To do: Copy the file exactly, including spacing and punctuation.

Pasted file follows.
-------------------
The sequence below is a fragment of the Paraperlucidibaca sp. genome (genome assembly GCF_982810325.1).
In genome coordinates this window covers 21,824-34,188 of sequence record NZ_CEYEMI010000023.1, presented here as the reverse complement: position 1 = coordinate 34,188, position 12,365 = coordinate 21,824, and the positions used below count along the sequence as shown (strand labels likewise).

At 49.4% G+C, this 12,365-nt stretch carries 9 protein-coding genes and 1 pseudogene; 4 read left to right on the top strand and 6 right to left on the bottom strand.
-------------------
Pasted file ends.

The sequence below is a fragment of the Paraperlucidibaca sp. genome (genome assembly GCF_982810325.1).
In genome coordinates this window covers 21,824-34,188 of sequence record NZ_CEYEMI010000023.1, presented here as the reverse complement: position 1 = coordinate 34,188, position 12,365 = coordinate 21,824, and the positions used below count along the sequence as shown (strand labels likewise).

At 49.4% G+C, this 12,365-nt stretch carries 9 protein-coding genes and 1 pseudogene; 4 read left to right on the top strand and 6 right to left on the bottom strand.